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Data from: A critical assessment of the stoichiometric knife-edge: no evidence for artefacts caused by the experimental P-supplementation of algae

Citation

Declerck, Steven; Zhou, Libin (2021), Data from: A critical assessment of the stoichiometric knife-edge: no evidence for artefacts caused by the experimental P-supplementation of algae, Dryad, Dataset, https://doi.org/10.5061/dryad.000000038

Abstract

The stoichiometric knife-edge refers to the reduced performance of consumers encountering food with excess phosphorus (P) relative to carbon (C) or nitrogen (N). Studies that provide evidence for such knife-edge in aquatic systems often apply phosphate supplementation to create P-rich food treatments. However, this method may suffer from artefacts, because after uptake algae may store P in a form different from the P-rich biomolecules typically consumed by zooplankton. Our aim was to test if P supplementation results in potential biases. We experimentally exposed populations of the herbivore rotifer species, Brachionus calyciflorus (Pallas), to four different food quality treatments: algae grown under P-saturating  (HPchem, molar C:P ratio=59.7±2.7) and P-sufficient (MPchem, molar C:P=116.3±5.2) conditions in chemostats, and algae grown under P-limiting conditions, but with molar C:P ratios equal to  HPchem and MPchem treatments, respectively (HPLP+P, molar C:P =59.8±0.14; MPLP+P, molar C:P=121.0±4.3). The latter two treatments were achieved through P-supplementation of P-limited algae. Results show that for rotifers fed algae with either excess or intermediate P content, population growth rates were consistently higher on algae grown in chemostats than algae treated with the P supplementation method. Importantly, growth rates were also consistently lower in HP than in MP treatments and the magnitude of this negative impact was independent on algal growth history. The latter result confirms the existence of a stoichiometric knife-edge, and indicates that P supplementation is a reliable method to study the relative effect of excess P on zooplankton performance in a standardized way.

Methods

We cultured C. reinhardtii in nine continuous 2L-chemostats at 23±1℃ using modified WC (Woods Hole Chu-10) medium (Guillard and Lorenzen, 1972) at a dilution rate of 0.33 day-1. More specifically, we created algae with contrasting C:P ratios by culturing them under different combinations of nutrient and light conditions: (1) high P supply (120 µmol P L-1, using K2HPO4 ) at 40 µmol quanta m-2 s-1 continuous light, resulting in phytoplankton cultures with a molar C:P  ratio of 60, further referred to as 'HPchem'; (2) intermediate P supply (65 µmol P L-1) at 40 µmol quanta m-2 s-1 of continuous light, yielding algae with a molar C:P of 115 (‘MPchem’); (3) low P supply (15 µmol L-1) at 120 µmol quanta m-2 s-1 continuous light, resulting in algae with a C:P of 600 (‘LPchem’).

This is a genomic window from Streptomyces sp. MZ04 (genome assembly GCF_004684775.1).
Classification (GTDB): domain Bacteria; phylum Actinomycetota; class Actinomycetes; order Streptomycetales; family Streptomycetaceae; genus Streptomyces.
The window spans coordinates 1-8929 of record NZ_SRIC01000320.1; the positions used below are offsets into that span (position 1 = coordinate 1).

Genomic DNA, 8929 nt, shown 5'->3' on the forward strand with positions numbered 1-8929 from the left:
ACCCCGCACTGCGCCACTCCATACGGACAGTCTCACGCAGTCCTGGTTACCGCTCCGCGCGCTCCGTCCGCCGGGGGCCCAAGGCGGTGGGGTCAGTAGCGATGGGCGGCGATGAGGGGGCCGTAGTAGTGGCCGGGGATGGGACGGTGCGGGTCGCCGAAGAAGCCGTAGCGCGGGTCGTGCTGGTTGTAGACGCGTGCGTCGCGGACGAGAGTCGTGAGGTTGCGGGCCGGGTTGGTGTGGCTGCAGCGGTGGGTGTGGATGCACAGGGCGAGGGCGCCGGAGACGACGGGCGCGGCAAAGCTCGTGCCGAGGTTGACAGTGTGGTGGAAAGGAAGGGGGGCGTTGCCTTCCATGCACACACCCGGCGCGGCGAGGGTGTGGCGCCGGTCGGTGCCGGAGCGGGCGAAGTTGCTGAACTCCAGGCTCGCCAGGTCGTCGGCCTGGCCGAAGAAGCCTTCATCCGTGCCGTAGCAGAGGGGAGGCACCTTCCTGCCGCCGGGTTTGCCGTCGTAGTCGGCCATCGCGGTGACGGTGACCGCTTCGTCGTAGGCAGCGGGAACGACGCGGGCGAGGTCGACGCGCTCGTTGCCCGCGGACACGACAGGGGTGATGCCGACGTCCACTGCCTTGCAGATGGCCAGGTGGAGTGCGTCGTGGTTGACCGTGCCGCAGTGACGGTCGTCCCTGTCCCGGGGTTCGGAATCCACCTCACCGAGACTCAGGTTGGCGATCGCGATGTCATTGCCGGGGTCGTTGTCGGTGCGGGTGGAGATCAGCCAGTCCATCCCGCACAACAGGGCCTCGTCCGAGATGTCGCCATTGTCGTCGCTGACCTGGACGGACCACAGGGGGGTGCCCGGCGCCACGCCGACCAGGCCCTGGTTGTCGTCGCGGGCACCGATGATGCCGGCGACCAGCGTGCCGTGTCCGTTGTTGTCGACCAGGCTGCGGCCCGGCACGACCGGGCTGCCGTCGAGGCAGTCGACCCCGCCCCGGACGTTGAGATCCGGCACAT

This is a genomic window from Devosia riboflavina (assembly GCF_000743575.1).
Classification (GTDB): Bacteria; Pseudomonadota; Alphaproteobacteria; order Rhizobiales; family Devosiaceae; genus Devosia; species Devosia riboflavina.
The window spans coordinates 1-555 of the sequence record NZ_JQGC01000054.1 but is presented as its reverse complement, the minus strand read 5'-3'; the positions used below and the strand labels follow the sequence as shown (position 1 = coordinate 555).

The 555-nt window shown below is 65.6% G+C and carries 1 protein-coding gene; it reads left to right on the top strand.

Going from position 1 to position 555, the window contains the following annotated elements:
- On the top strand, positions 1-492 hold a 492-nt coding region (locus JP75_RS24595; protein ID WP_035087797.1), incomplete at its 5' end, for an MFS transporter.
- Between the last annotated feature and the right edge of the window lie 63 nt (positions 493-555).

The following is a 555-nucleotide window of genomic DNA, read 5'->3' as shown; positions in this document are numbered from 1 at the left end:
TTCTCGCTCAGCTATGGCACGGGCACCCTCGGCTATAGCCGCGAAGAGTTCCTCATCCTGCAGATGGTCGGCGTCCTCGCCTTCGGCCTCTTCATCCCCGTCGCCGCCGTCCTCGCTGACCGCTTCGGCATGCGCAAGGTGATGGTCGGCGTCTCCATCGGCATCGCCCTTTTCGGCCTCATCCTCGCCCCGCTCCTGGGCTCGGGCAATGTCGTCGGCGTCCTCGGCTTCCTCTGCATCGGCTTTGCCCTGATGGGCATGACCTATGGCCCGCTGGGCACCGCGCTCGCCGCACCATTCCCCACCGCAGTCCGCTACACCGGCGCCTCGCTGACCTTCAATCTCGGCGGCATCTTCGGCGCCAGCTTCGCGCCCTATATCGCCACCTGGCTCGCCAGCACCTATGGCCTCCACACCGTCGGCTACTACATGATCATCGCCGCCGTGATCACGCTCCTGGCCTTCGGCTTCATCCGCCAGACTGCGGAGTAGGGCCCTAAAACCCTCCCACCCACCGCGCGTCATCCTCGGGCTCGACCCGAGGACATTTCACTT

During the experiment, we created two food quality treatments through P-supplementation. One treatment was created by enriching the LPchem algae with an amount of inorganic phosphate so that it achieved a molar C:P ratio similar to that of the MPchem algae (further referred to as the ‘MPLP+P’ treatment). The other treatment was created by enriching the LPchem algae so that they achieved a molar C:P ratio similar to that of the HPchem algae (‘HPLP+P’). Together with the MPchem and HPchem algae, the MPLP+P and HPLP+P algae provided four different food quality treatments with the MPLP+P and HPLP+P treatments combining a history of growth under P-limited conditions with an artificially elevated cell P content through P supplementation. The algae for HPchem and MPchem treatments were harvested daily from the chemostats and diluted with nutrient free WC medium. To create the MPLP+P and HPLP+P treatments, we first harvested algae from LP chemostats and then added inorganic phosphate (K2HP04, 0.05 mol L-1) to LP algae 90 minutes before feeding them to experimental rotifer cultures. Estimates of the amount of P needed for the algae to obtain the target molar ratios were based on the algal C content estimated from cell counts (Multisizer 3TM Coulter Counter, Beckman Coulter) and a C – biovolume regression relationship. For all the four food quality treatments, algae were kept in the dark for 90 minutes before being fed to the rotifers.

Experimental rotifer populations were fed with the four food quality treatments and their daily population growth rates calculated. Elemental composition of the food quality treatments were also assessed: algae were collected on GF/F filters and dried in an oven at 60℃. Algal C and N contents were determined using a FLASH 2000 organic element analyzer (Interscience B.V., Breda, The Netherlands), while P content was determined by a QuAAtro segmented flow autoanalyzer (Beun de Ronde, Abcoude, The Netherlands). Food C:P, N:P and C:N ratios were calculated as molar ratios.

Funding

China Scholarship Council